Books Miscellaneous

Summer Reads: 16 Books for Stay-at-home Adventurers (Part Three: Isolated Islands)

It's part three of the "I can't travel but reading books are the next best thing" recommendation! Today, we're going to travel to some deserted islands.

In case you’re just tuning in: one of the side-effects of the current pandemic is being forced to stay indoors, and as a result, not being able to travel as much as we might want to. I have found that reading about far-off places can be almost similar to actually being there. So far, I’ve discussed literary city trips and imaginary worlds, and today we’re going to visit some deserted islands. Interested? Read on!

Islands stand for adventure. They are places cut off from the rest of the world, which means that the things that happen there, might very well stay there. Islands are always the last countries to go along with the changes of the rest of the world, and therefore, it might feel like time stands still. Sounds good, doesn’t it?

Firstly, of course, there’s the island of Neverland in J.M. Barrie’s Peter and Wendy. I know I am cheating a bit, because there is hardly any place in the entire collection of literature that’s more made-up than Neverland, making it more fit to have been included in the previous post, but I felt like its “islandness” stood out more to me. Please forgive me. It sounds too good to be true, really, this island where you will be a child forever, fighting pirates, visiting mermaid lagoons, and where you can fly. I only read Peter and Wendy when I was secretly too old to really enjoy children’s literature, but something about Neverland made me feel like a little girl again. Read this one if you don’t only want to go to a great magical island, but also want to return to your childhood.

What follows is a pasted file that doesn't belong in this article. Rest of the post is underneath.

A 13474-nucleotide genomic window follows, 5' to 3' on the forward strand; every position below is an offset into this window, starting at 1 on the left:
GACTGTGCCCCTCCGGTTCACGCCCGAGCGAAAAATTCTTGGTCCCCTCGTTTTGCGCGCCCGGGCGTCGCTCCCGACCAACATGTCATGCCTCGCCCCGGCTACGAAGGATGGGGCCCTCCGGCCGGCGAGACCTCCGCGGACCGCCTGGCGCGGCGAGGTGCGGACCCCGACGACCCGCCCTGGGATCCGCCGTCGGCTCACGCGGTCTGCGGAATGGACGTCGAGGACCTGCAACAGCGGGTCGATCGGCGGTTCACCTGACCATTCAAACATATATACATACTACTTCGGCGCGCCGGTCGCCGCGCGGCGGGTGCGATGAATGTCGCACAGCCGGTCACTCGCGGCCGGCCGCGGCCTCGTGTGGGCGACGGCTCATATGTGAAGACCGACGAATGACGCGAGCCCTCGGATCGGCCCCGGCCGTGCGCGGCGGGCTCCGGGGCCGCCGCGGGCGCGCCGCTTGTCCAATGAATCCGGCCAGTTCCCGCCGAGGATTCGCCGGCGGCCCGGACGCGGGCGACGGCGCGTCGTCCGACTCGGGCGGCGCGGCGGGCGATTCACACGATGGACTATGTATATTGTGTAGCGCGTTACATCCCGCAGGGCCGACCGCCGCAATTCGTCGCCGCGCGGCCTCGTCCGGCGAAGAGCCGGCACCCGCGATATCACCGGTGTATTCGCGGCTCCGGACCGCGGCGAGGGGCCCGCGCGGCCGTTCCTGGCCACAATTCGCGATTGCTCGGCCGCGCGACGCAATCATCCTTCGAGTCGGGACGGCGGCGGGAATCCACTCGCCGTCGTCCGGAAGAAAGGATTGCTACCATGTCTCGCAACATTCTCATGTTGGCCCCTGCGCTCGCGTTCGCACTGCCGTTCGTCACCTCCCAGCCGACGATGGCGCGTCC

If you’d like some more realism and some more action, then you could always consider reading William Golding’s Lord of the Flies. It’s about a group of boys who are stranded on an island – and sure, that really sounds like fun doesn’t it? Soon, there are two separate groups, the barbarians who only follow their basic needs, and the more rational children who try to keep everyone together. Which group would you join, and would you be strong enough to stand up to those in charge?

You can always travel to Robert Louis Stevenson’s Treasure Island, if you’ve always felt like you wanted to be a pirate. Come join Long John Silver and his boys if you want to pillage, steal gold, and travel the seas! I must admit I haven’t read this book yet, but somehow, because it’s so famous, I feel like I’ve known it forever. It’s been in my bookcase for ages, so I should definitely pick it up sooner rather than later.

Finally, if you feel like you didn’t mind the entire lockdown –because, to be honest, you are perfectly happy with just your own thoughts to keep you company – you might also like Annie Proulx’ The Shipping News. It takes place on the remote island of Newfoundland, and nothing much happens. Ever. Just make sure you pack your warmest clothes, bring a few books, observe the local community, and I can assure you, you’ll never want to leave.

Which island book is your favourite? Did I forget any? Please do let me know in the comments! Also, don’t forget to follow me fore more book-related posts!

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